Give and Take (Part 1)
Give and Take (Part 1)
September 16, 2018
So, I love a good story! Don’t you? Some good stories keep us in the dark and force us to discover the unfolding plot along with the characters. We struggle to put the pieces together. We make the connections. Then, a good storyteller throws in a twist that makes us see everything differently. A great storyteller leads us to believe that we have seen the big twist and then blows us away with a final twist that is not contrived and that makes the whole story come together. So, (spoiler alert!) the guy in “The Sixth Sense” turns out to have been dead the whole time; Tom Hanks life off the island in “Castaway” totally depends on him having saved the FedEx Package with the artist’s symbol on the front because that package and that symbol will lead him to the next love great of his life; and Anthony Perkins in “Psycho” turns out to have some serious mother issues.
Other great stories tell us the essential truth upfront. Just about every Greek tragedy tells us, “Hey…here is the tragic story of…” Here’s how “Romeo and Juliet” begins: “Two households, both alike in dignity, In fair Verona, where we lay our scene, From ancient grudge break to new mutiny, Where civil blood makes civil hands unclean.” Bruce Springsteen (who is almost Shakespearean, right?) captured the spirit of 9/11 by singing about the firefighters, “Up the stairs, into the fire…” We know what’s up those stairs! Generally, when we know what’s coming, if the story is well-crafted, we will sit on the edge of our seats and squirm as we watch the characters discover what we already know.
Historically, the Gospel of Mark has been greatly underestimated, in my opinion, as a literary work. I think this has to do with its brevity, with the economy of it’s language (hardly a wasted word) and with the least satisfying ending resurrection account of all. Of course, if you are a fan of great writing, things like brevity and an economy of language ought to call up a whole host of amazing writers. (Try Hemingway, for starters!) So, in part, I find myself wanting to argue on Mark’s behalf.
Let the argument start here: the very first thing Mark tells us is: “The beginning of the good news of Jesus Christ, the Son of God.” That’s the first verse of the Gospel. “May I have your attention please? Here is what you need to know—Jesus Christ was the Son of God. Got it?” We know the truth. For a large portion of the Gospel, no one else does—just us and, apparently, the demons when Jesus heals people. Everyone else seems clueless—which is exactly what Mark wants us to understand: Jesus was the Son of God and almost no one understood that.
The second layer that Mark lays on with literary mastery is the Messianic secret. So, when Jesus heals someone, Jesus tells them not to tell anyone. When the demons recognize him, Jesus tells them to be silent. So, it is not just that no one “gets it.” It is also essential to not rely on someone else’s understanding of who Jesus was since their understanding would likely be wrong or the source would be less than faithful (the demons). Rather, what is essential is that everyone has to wrestle with who he is until we come to see the truth for ourselves. So, Mark keeps telling us about blind people who come to see and deaf people who hear, in part, because we are blind and deaf to the truth. Great storytellers tell us stories that lead us to see the meaning that lies beneath the surface action. Great storytellers lead us to core truths.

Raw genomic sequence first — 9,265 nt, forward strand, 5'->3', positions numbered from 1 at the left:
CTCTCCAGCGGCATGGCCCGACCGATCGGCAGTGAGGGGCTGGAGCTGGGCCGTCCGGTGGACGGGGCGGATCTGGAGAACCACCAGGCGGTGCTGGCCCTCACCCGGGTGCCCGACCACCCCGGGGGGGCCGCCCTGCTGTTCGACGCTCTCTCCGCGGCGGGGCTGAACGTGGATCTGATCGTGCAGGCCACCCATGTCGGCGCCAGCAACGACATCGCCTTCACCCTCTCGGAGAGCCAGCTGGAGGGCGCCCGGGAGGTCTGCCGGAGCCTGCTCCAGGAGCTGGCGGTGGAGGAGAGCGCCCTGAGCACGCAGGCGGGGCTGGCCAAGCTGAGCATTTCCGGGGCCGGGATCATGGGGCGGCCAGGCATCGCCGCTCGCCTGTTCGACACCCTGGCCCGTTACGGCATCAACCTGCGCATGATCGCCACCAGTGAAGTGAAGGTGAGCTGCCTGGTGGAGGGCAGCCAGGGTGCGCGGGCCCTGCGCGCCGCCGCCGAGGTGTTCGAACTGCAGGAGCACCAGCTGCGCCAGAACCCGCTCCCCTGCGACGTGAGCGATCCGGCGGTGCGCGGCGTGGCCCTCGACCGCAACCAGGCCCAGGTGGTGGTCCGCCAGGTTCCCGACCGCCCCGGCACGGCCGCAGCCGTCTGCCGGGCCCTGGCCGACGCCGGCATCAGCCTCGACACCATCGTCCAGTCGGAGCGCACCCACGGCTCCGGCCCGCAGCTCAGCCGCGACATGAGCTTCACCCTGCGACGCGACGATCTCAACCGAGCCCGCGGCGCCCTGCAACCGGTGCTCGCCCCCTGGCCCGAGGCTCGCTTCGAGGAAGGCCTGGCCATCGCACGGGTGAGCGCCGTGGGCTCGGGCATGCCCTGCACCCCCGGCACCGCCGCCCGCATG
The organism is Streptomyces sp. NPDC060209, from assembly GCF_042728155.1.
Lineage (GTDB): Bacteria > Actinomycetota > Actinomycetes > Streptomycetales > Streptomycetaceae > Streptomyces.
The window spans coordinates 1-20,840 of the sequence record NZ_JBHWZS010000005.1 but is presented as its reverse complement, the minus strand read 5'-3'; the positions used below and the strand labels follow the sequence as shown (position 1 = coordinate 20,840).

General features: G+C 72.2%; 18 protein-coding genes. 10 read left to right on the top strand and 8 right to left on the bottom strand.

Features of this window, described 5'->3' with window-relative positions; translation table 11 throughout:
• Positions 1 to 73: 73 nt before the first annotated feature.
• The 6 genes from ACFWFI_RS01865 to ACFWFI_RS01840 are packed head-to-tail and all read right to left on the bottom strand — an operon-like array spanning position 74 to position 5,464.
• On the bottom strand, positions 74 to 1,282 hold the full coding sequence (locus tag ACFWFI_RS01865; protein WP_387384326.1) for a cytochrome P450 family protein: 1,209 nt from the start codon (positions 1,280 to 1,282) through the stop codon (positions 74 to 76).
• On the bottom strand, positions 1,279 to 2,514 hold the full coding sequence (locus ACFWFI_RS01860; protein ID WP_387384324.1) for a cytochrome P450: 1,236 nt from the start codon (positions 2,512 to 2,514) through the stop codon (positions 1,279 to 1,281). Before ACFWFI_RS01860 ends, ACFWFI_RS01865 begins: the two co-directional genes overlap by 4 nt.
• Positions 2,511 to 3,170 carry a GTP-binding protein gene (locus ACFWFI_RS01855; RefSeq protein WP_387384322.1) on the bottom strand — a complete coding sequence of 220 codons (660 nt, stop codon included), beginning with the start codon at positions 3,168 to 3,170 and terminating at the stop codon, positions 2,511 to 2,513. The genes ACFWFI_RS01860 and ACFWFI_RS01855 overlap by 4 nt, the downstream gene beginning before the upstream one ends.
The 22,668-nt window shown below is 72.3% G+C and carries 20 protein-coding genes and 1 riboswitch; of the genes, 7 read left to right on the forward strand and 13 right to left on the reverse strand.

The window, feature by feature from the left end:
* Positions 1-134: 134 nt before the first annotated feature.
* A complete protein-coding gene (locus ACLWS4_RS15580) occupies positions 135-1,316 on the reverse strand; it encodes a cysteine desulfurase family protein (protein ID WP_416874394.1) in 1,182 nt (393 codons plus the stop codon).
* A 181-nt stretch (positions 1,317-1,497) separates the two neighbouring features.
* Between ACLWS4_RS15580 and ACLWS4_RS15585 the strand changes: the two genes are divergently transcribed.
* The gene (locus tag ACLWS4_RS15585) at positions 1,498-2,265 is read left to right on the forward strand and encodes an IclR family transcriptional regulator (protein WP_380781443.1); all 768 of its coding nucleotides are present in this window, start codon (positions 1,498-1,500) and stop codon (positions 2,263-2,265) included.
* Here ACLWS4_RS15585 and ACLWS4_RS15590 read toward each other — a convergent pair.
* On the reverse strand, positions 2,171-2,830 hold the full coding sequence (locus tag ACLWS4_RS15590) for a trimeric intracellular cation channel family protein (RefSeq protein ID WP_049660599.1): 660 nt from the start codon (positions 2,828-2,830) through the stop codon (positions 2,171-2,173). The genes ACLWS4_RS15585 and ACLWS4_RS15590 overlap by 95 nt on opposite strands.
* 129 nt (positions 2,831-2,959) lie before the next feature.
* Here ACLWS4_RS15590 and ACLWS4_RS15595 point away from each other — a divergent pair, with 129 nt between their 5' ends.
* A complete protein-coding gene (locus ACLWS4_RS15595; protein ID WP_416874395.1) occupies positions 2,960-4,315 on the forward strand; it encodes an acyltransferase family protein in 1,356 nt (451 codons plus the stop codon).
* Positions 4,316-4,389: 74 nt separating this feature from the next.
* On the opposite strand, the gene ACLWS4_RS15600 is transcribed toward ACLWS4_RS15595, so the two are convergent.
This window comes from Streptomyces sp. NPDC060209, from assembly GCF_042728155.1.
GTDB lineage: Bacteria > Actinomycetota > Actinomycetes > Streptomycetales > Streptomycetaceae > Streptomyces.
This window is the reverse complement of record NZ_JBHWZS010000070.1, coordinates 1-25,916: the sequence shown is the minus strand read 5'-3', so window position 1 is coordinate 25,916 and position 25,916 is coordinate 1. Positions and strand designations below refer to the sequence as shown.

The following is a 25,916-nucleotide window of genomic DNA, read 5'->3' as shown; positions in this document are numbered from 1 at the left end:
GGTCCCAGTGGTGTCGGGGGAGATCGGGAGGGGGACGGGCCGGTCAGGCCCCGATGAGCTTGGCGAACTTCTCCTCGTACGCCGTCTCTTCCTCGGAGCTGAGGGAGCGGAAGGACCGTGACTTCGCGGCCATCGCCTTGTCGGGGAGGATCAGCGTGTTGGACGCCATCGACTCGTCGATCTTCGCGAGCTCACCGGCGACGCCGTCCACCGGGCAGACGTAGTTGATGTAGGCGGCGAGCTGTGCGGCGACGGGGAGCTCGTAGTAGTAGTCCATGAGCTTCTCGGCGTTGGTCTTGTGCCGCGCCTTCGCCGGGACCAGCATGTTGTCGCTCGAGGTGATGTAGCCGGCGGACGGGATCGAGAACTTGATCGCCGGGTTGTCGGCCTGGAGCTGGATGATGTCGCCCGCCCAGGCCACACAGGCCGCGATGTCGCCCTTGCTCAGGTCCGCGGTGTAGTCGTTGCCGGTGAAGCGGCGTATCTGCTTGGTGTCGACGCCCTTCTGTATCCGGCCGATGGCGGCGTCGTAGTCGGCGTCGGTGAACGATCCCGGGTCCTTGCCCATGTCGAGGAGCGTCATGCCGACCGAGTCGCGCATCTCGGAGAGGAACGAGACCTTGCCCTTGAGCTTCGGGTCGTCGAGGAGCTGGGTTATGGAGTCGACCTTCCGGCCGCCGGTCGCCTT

In one of my favorite texts from Mark that immediately precedes our text, Jesus heals a blind man. However, the first attempt fails. The man says he, “can see people, but they look like trees walking.” Even with Jesus’ help, the first step leads only to a partial vision. Of course, Jesus hangs with that man and tries again (which ought to be a great source of encouragement to all of us who know that our vision of the world has changed but also know that it is not clear.) This is the point—we can be on the right path but our vision can be more than a little clouded.
Or, in our text for this morning, we can be blinded by the past and the expectations that we carry that are grounded in the past. So, in this turning point in the Gospel, Jesus asks his disciples the question that Mark has been getting his readers to ask all along: “Who do people say that I am?” The disciples offer up all sorts of examples. Some people think you are John the Baptist, back from the dead. Some people think you are Elijah. Some people think you are one of the prophets but they are not sure which one, yet.
Think about this… We are programmed to understand the present by using what we’ve learned in the past. We expect things to fit into the categories that we’ve used before. On 9/11, when the first plane had flown into the tower, we all expected that what we were seeing was an accident. When a hotel catches on fire, one of the biggest challenges is to get people to take the alarm seriously because they have never been in a hotel that has caught on fire before. I read not long ago about a guy who received a call at 4:00 a.m. from the Nobel Prize Committee and hung up—because that just couldn’t be true. It couldn’t be real.